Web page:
Maybe our divided nation should divide into nations
Saturday, January 18, 2014
Beth Cody, Writers’ Group member
Iowa City Press-Citizen

Regarding Duncan Stewart’s piece on Wednesday, “'What color is the sky on the planet you come from?,' I couldn’t agree more: When I hear what is said by those with opposite political views, I can only shake my head and wonder:

  • When well-meaning people rail against markets or capitalism, it makes as much sense as protesting the unfairness of gravity. Not only are markets inevitable, but they are the major reason for freedom and prosperity in the modern world.
  • When I hear people decrying “greed,” I wonder if they understand just how much totalitarian coercion is required to change human nature.
  • When some declare that the minimum wage should be raised, I wonder why they think unemployment or welfare benefits are better for young people than a first job that allows them to start climbing the economic ladder.
  • When I hear calls for more regulation, I wonder why people haven’t read that our nation is steadily slipping down in rankings of economic freedom, that new jobs are being smothered by hundreds of thousands of pages of regulations.
  • When I read accusations that our government is “waging war on the poor,” by putting some limits on already-generous entitlements or welfare benefits, I wonder why the accusers believe that some people are entitled to live at others’ expense
  • When people call for more government spending, higher taxes, yet another well-meaning government program, I wonder: when will it all be enough? Don’t these people see the problems caused by over-reaching government? Yet they call for still more of it. Is it enough to feel like we’re helping people, even if what we call for is actually hurting them?


I sympathize with Mr. Duncan’s bewilderment about the things Republicans get so bothered about these days. He doesn’t see the IRS targeting tea party groups as anything sinister; he doesn’t understand why people fear government taking over health care or owning all the guns; he has no idea why so many people don’t trust government to do anything good with their money.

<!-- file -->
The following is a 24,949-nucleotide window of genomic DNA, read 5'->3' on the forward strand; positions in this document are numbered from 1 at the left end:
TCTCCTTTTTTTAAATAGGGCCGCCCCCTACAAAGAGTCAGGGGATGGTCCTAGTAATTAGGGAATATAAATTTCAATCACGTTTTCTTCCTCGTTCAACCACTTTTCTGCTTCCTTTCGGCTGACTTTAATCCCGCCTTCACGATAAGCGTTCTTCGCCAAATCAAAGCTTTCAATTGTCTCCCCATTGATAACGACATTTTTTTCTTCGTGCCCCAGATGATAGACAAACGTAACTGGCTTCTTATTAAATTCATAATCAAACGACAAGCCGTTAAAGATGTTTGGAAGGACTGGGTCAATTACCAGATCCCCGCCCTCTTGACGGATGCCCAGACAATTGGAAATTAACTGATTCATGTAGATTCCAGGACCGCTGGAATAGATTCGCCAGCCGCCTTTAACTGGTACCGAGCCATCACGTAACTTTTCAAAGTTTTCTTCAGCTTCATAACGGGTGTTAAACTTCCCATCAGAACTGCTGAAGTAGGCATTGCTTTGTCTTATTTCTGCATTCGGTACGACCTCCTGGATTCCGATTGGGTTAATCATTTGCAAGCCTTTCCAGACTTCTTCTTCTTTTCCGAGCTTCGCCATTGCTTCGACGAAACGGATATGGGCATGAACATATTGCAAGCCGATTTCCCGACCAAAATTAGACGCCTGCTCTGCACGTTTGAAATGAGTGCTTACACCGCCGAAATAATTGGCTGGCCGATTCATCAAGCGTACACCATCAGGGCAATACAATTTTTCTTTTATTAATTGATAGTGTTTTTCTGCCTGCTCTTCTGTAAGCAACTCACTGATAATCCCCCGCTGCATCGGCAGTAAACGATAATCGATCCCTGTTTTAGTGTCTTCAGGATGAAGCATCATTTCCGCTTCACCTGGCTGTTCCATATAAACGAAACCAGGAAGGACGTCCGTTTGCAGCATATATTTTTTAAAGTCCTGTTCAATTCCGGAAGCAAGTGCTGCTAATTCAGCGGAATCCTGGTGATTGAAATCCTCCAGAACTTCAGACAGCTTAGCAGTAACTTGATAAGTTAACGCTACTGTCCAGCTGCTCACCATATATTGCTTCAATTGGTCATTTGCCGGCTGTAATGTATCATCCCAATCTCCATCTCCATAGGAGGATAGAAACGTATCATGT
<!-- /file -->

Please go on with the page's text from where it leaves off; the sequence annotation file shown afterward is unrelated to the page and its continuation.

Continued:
Because I don’t understand his views, I understand that he doesn’t understand mine. He’s right: it’s like he’s from another planet.

Or maybe just another country. The nation he wants to live in is very different from the nation I want to live in.

In my nation, people mostly agree that the proper and safe role of government is to do as little as possible, allowing the people maximum freedom to make their own decisions and keep the product of their labor, voluntarily helping those who need help.

In his nation, people mostly agree that government coercion is necessary to make the world a better place, and they aren’t unhappy living under the system they believe is fair.

But why can’t we each live in the nation we believe is right?

It’s undoubtedly time for our one, fractious nation to formally and peacefully divide into two or more peaceful nations, which would govern under different philosophies. People could choose the nation that governs the way they think best.

Just think how much happier nearly everyone would be:

Those who generally vote Democrat would be much happier if Republicans were no longer around to thwart their plans for redistribution. They could outlaw gun ownership entirely. Everyone could have “free” health insurance and “free” housing, and be guaranteed a job that pays a “living” wage.

And Republicans, while still thwarted by libertarians from passing theocratic laws or waging constant war, would indeed be much happier being allowed to live as they wish and keep their money. Businesses would thrive and fail as they deserved, and people would be able to help the needy voluntarily, not through coercion.

Of course, neither group would be able to force their beliefs on the other anymore. But that wouldn’t be so hard to give up. Would it?